– pancreatic cancer
– multiple myeloma
– liver cancer
– brain cancer
– prostate cancer
– kidney cancer
– lymphoma
Signal transducer and activator of transcription 3 (STAT3)Stat-3 • acute-phase response factor (APRF) • FLJ20882 • HIESLocation: 17q21 Signal transducer and activator of transcription 3 (STAT3) is a member of the STAT protein family. STAT3, plays a critical role in hematopoiesis. STAT3 is located in the cytoplasm and translocated to the nucleus after tyrosine phosphorylation. In response to cytokines and growth and other activation factors, STAT family members are phosphorylated by the receptor associated kinases and then form homo- or heterodimers, which translocate to the cell nucleus where they act as transcription activators. – multiple myeloma
– hematologic malignancy
– lymphoma
Sonic hedgehog homolog (SHH)Shh • HHG1 • HHG-1 • holoprosencephaly 3 (HPE3) • HLP3 • SMMCILocation: 7q36 Sonic hedgehog, a secreted hedgehog ligand, is a human homolog of the Drosophila segment polarity gene hedgehog, cloned by investigators at Harvard University (Marigo V, etal, Genomics, 1 Jul 1995;28 (1):44-51).The mammalian sonic hedgehog (Shh) pathway controls proliferation of granule cell precursors in the cerebellum and is essential for normal embryonic development. Shh signaling is disrupted in a variety of malignancies. – pancreatic cancer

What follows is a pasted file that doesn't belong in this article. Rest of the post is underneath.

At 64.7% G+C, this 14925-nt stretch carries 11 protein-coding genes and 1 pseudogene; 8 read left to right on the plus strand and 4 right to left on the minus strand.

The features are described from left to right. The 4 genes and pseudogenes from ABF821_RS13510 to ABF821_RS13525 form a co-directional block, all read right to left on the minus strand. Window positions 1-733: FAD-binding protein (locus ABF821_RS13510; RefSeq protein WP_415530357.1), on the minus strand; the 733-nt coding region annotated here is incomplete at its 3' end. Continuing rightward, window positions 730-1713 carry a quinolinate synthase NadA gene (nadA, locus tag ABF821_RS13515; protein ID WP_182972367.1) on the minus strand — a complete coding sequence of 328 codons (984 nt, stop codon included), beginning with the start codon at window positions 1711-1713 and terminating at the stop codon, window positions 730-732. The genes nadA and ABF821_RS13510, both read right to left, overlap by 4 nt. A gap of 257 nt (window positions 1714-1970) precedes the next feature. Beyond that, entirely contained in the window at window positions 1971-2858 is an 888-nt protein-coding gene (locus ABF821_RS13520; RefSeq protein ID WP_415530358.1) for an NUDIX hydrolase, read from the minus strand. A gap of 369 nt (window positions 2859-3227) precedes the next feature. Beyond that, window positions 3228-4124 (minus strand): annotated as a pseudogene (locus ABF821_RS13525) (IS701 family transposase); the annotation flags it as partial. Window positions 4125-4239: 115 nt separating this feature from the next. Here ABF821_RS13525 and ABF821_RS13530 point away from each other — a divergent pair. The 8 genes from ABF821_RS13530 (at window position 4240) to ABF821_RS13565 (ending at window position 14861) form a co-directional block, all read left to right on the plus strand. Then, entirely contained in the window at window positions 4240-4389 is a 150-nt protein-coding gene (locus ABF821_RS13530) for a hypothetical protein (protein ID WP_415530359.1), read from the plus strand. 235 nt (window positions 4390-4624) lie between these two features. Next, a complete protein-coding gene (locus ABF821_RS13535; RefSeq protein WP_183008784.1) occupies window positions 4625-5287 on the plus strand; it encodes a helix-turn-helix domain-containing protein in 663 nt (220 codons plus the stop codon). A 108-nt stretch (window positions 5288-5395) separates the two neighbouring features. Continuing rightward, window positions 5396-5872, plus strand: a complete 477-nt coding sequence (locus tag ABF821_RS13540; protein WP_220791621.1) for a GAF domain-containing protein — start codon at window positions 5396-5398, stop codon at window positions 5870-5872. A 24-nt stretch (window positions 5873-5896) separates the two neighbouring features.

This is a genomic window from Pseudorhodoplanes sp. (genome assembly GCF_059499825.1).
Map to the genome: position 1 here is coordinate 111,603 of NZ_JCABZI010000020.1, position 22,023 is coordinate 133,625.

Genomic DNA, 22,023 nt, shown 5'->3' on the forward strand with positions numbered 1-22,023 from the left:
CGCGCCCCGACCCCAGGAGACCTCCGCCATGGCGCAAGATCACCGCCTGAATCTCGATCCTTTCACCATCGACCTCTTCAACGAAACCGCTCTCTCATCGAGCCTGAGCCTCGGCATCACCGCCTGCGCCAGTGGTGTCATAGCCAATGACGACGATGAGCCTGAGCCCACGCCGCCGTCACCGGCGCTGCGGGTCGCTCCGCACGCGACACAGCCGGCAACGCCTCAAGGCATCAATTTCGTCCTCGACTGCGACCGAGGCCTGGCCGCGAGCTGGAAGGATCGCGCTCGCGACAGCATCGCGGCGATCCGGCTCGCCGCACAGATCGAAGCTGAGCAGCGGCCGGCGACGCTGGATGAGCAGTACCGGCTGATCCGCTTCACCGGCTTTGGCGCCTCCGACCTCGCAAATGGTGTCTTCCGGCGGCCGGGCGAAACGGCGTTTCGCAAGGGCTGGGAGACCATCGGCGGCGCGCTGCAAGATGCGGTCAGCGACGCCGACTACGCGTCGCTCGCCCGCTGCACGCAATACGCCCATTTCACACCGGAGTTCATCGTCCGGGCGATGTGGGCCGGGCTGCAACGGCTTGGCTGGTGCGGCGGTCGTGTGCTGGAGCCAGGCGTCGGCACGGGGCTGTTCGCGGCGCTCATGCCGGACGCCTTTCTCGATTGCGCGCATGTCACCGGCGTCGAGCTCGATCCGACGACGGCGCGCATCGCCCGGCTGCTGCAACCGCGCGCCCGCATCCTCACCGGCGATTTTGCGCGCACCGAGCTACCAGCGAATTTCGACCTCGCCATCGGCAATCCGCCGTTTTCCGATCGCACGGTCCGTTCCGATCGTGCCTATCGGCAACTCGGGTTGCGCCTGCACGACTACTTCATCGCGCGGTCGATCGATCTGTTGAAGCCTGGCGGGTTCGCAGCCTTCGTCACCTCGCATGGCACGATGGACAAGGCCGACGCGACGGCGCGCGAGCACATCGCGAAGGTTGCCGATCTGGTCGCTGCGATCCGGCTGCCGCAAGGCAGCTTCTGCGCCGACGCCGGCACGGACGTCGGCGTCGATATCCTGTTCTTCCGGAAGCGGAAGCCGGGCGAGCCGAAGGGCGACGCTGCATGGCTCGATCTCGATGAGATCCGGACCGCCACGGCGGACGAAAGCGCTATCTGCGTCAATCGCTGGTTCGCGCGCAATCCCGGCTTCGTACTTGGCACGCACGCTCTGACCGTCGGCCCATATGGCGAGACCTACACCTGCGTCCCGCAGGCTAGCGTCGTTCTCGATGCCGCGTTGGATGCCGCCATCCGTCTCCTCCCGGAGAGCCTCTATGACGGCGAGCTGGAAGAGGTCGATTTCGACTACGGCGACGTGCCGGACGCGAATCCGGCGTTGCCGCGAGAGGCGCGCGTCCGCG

– CNS cancer


1.         Gerlinger M, Rowan AJ, Horswell S, Larkin J, Endesfelder D, Gronroos E, Martinez P, Matthews N, Stewart A, Tarpey P et al: Intratumor heterogeneity and branched evolution revealed by multiregion sequencing. The New England journal of medicine 2012, 366(10):883-892.

2.         Merlo LM, Pepper JW, Reid BJ, Maley CC: Cancer as an evolutionary and ecological process. Nature reviews Cancer 2006, 6(12):924-935.

3.         Varela I, Tarpey P, Raine K, Huang D, Ong CK, Stephens P, Davies H, Jones D, Lin ML, Teague J et al: Exome sequencing identifies frequent mutation of the SWI/SNF complex gene PBRM1 in renal carcinoma. Nature 2011, 469(7331):539-542.